Michael Giberson Auctions, especially auctions of government property, are not a tool of the rich… As principles of market design become more thoroughly articulated and widely understood, the sphere of governmental discretion will shrink. More and more, politicians will be forced to play by the rules. That’s David Warsh writing on the relationship between the … More Auctions As Tools to Limit Government Discretion
Michael Giberson Way to go, Sen. Goss. Now grandma in Wilmington is gonna go three days without a flashlight ‘cuz you don’t understand basic economics. That is the conclusion of a post on Carolina Politics Online about a proposal by North Carolina state senator Steve Goss to not limit the state’s price gouging law to … More Price Gouging Policy As Rendered in Everyday Politics
Michael Giberson “Our feeling is that natural gas prices have some challenges because of the LNG that may be coming this way due to our storage capability in the United States and the reduced industrial demand overseas,” Hackett said… Gas futures on the New York Mercantile Exchange have dropped about 30 percent this year, compared … More Lng Possibilities Keeping Natural Gas Prices Down in U.S.
Michael Giberson The Salt River Project is, among other things, a fairly substantial electric utility serving customers in the state of Arizona. As it is a state-chartered entity, not an investor-owned utility, it is not subject to regulation by the Arizona Corporation Commission. But that didn’t stop a couple of Arizona state commissioners from opining … More Arizona Commissioners’ Views on a Non-jurisdictional Utility’s Cost-Cutting Plan
Lynne Kiesling In today’s Wall Street Journal, Bjorn Lomborg has one of the clearest articulations of the bootleggers and Baptists dynamic in carbon policy, and nails one of the fundamental reasons why the Waxman-Markey bill is bad policy: Naturally, many CEOs are genuinely concerned about global warming. But many of the most vocal stand to … More Bootleggers and Baptists and Carbon Policy
Michael Giberson The Federal Energy Regulatory Commission has approved NYISO tariff changes intended to accommodate participation of flywheel and similar energy storage devices in markets to supply frequency regulation services. Flywheel developer Beacon Power applauded the change. The FERC order, linked above, describes a number of changes to the NYISO tariff and operating procedures needed … More Flywheel Technology Now Ready for Takeoff? Nyiso Tariff Changes Accomodate Energy Storage Technology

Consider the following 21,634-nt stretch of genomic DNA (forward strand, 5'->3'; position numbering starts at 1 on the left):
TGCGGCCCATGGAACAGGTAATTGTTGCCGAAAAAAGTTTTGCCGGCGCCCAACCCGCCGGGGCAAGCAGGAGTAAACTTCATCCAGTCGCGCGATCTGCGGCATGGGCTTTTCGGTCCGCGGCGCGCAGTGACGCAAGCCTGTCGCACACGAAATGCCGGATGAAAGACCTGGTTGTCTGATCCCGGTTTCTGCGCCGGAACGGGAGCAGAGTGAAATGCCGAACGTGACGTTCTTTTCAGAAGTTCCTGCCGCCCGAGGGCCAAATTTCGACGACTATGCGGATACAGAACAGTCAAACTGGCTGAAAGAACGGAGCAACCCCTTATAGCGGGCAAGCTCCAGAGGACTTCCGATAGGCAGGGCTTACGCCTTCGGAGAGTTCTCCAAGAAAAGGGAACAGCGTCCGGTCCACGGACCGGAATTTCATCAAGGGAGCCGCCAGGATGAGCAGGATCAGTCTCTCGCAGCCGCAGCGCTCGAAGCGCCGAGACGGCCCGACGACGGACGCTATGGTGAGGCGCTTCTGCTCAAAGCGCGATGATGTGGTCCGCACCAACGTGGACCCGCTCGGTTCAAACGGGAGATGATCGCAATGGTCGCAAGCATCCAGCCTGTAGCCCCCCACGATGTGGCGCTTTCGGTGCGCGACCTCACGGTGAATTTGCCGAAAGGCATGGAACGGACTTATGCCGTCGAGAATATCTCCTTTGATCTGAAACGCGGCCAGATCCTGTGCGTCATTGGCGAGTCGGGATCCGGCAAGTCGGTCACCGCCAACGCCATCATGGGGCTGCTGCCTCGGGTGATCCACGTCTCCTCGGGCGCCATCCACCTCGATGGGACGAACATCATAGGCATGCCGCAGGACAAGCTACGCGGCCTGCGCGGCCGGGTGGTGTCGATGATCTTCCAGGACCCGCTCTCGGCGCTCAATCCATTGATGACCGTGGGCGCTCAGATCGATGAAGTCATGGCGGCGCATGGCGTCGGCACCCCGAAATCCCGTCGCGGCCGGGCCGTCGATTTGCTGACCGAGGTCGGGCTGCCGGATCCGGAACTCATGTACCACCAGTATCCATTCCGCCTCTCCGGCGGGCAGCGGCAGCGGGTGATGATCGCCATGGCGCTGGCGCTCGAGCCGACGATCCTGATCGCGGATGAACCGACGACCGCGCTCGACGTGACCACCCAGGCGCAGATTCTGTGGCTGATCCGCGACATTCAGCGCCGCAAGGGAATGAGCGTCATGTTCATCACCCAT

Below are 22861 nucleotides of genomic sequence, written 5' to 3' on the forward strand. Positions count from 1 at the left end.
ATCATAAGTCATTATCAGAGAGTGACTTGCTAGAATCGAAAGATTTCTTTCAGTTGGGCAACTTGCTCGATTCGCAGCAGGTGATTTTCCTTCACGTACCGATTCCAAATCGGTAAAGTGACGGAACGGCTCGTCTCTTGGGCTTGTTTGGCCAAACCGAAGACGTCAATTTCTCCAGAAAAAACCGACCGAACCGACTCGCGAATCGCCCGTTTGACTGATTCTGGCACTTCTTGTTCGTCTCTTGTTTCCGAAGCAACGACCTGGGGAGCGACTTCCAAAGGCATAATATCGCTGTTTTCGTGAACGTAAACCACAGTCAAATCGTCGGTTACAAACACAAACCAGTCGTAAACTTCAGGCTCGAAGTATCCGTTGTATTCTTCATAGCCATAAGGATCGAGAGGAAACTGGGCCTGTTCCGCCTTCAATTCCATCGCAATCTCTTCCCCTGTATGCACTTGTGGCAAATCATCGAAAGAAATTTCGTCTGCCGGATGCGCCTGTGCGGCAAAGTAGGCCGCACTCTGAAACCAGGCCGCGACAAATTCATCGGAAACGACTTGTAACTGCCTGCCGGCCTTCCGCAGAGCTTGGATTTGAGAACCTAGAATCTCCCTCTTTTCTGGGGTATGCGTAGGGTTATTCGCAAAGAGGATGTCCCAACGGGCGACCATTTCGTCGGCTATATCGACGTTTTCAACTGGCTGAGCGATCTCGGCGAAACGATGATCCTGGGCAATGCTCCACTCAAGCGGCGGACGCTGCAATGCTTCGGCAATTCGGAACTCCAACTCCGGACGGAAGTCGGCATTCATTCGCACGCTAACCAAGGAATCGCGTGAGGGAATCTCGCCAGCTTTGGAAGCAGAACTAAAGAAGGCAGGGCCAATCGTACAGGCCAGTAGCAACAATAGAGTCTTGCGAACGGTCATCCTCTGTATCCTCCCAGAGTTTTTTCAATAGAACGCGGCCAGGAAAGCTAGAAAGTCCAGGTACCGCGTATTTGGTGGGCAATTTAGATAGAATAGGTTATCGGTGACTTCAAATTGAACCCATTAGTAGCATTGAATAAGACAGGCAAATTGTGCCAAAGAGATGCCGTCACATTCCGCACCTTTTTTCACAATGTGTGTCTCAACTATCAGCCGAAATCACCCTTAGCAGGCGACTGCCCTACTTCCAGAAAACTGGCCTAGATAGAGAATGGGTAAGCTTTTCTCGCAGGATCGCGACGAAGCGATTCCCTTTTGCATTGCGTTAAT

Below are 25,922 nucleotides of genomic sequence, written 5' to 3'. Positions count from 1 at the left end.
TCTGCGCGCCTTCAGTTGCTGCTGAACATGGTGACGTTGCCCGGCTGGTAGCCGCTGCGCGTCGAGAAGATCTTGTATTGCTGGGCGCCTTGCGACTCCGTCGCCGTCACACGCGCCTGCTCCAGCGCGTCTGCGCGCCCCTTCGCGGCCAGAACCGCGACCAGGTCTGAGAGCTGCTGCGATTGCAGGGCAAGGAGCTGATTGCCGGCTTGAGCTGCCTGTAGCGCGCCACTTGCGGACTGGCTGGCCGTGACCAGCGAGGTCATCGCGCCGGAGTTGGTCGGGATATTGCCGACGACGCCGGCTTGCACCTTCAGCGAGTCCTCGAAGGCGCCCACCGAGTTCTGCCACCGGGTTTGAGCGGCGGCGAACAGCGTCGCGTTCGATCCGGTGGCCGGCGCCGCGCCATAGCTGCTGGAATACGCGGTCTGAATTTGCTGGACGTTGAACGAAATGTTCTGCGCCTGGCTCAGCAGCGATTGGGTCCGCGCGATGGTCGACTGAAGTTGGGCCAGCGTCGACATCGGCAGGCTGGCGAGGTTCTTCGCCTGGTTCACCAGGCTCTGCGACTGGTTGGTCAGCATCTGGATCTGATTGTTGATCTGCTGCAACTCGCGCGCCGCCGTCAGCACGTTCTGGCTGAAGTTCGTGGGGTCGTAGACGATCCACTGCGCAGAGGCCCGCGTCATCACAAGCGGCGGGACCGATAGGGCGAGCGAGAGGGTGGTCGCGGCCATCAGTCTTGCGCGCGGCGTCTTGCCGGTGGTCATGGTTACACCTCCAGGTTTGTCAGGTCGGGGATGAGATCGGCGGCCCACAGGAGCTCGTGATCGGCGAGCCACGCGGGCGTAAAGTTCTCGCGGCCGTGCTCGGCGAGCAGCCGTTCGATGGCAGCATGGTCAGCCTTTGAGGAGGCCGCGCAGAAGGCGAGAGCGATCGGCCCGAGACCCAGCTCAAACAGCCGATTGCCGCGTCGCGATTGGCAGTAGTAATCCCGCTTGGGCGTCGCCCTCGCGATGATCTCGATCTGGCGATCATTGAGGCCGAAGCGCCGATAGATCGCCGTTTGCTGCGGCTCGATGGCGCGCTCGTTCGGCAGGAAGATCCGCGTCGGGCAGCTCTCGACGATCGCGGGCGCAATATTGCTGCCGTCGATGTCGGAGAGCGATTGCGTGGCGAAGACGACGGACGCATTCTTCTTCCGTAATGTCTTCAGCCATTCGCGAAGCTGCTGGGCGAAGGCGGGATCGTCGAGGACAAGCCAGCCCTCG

Michael Giberson I think the implication of this article are good for wind power, but not as good for solar power. Some of the discussion borders on being over my head, but the main point is that many transmission line capability ratings are static while the actual transmission line capability is dynamic. Dynamic line ratings … More Consequences of Dynamic Transmission Line Rating for Renewable Power
Michael Giberson There is by now a fairly established body of economic history work that challenges what might be called the mainstream view of the origins of state regulation of electric utilities and offers as an alternative a nakedly public choice view that state regulation was all about creation of monopoly rents. The mainstream view … More Origins of State Electric Utility Regulation: Was It Protection of Quasi-rents Not Creation of Monopoly Rents?
Lynne Kiesling I’ve been out in Colorado since Friday teaching at this year’s Institute for Regulatory Law & Economics annual workshop for state regulators. Yesterday we had a free afternoon and today we wrap up and travel home, so my post for the day is this picture from yesterday’s free afternoon: three of us rode … More Independence Pass!
Lynne Kiesling A serious shout out to Orin Kerr at Volokh for pointing out NPR’s live broadcasts from the Village Vanguard. I think the KP Spouse and I may have to listen to the Ravi Coltrane Quartet recording over Memorial Day weekend!